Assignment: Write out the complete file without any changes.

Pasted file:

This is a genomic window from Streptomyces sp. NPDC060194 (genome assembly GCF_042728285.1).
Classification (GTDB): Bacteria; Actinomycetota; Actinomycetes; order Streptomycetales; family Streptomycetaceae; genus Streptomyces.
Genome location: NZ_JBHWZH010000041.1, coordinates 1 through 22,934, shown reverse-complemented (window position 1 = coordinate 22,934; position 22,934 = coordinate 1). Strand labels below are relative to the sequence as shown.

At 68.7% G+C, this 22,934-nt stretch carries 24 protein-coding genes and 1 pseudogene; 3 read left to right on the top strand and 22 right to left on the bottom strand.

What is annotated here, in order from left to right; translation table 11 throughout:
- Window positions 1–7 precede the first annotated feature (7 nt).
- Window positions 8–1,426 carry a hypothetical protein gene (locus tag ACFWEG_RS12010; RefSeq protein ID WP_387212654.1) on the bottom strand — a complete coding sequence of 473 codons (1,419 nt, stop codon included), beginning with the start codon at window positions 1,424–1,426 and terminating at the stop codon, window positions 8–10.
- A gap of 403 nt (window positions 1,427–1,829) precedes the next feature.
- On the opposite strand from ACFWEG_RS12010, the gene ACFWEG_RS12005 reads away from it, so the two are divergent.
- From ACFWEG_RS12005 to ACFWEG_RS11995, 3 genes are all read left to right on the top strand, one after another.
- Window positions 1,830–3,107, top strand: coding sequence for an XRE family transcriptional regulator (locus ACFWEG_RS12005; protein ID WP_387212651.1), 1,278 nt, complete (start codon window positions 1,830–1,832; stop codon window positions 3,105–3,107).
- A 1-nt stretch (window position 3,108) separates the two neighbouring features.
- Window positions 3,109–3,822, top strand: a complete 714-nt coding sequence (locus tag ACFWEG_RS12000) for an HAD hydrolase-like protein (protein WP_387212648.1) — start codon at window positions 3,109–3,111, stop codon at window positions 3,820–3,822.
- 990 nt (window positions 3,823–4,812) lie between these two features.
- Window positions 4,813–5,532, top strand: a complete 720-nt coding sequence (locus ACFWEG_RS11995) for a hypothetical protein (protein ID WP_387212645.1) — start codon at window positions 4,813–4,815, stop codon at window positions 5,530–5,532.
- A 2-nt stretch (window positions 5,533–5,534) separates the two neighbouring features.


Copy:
This is a genomic window from Streptomyces sp. NPDC060194 (genome assembly GCF_042728285.1).
Classification (GTDB): Bacteria; Actinomycetota; Actinomycetes; order Streptomycetales; family Streptomycetaceae; genus Streptomyces.
Genome location: NZ_JBHWZH010000041.1, coordinates 1 through 22,934, shown reverse-complemented (window position 1 = coordinate 22,934; position 22,934 = coordinate 1). Strand labels below are relative to the sequence as shown.

At 68.7% G+C, this 22,934-nt stretch carries 24 protein-coding genes and 1 pseudogene; 3 read left to right on the top strand and 22 right to left on the bottom strand.

What is annotated here, in order from left to right; translation table 11 throughout:
- Window positions 1–7 precede the first annotated feature (7 nt).
- Window positions 8–1,426 carry a hypothetical protein gene (locus tag ACFWEG_RS12010; RefSeq protein ID WP_387212654.1) on the bottom strand — a complete coding sequence of 473 codons (1,419 nt, stop codon included), beginning with the start codon at window positions 1,424–1,426 and terminating at the stop codon, window positions 8–10.
- A gap of 403 nt (window positions 1,427–1,829) precedes the next feature.
- On the opposite strand from ACFWEG_RS12010, the gene ACFWEG_RS12005 reads away from it, so the two are divergent.
- From ACFWEG_RS12005 to ACFWEG_RS11995, 3 genes are all read left to right on the top strand, one after another.
- Window positions 1,830–3,107, top strand: coding sequence for an XRE family transcriptional regulator (locus ACFWEG_RS12005; protein ID WP_387212651.1), 1,278 nt, complete (start codon window positions 1,830–1,832; stop codon window positions 3,105–3,107).
- A 1-nt stretch (window position 3,108) separates the two neighbouring features.
- Window positions 3,109–3,822, top strand: a complete 714-nt coding sequence (locus tag ACFWEG_RS12000) for an HAD hydrolase-like protein (protein WP_387212648.1) — start codon at window positions 3,109–3,111, stop codon at window positions 3,820–3,822.
- 990 nt (window positions 3,823–4,812) lie between these two features.
- Window positions 4,813–5,532, top strand: a complete 720-nt coding sequence (locus ACFWEG_RS11995) for a hypothetical protein (protein ID WP_387212645.1) — start codon at window positions 4,813–4,815, stop codon at window positions 5,530–5,532.
- A 2-nt stretch (window positions 5,533–5,534) separates the two neighbouring features.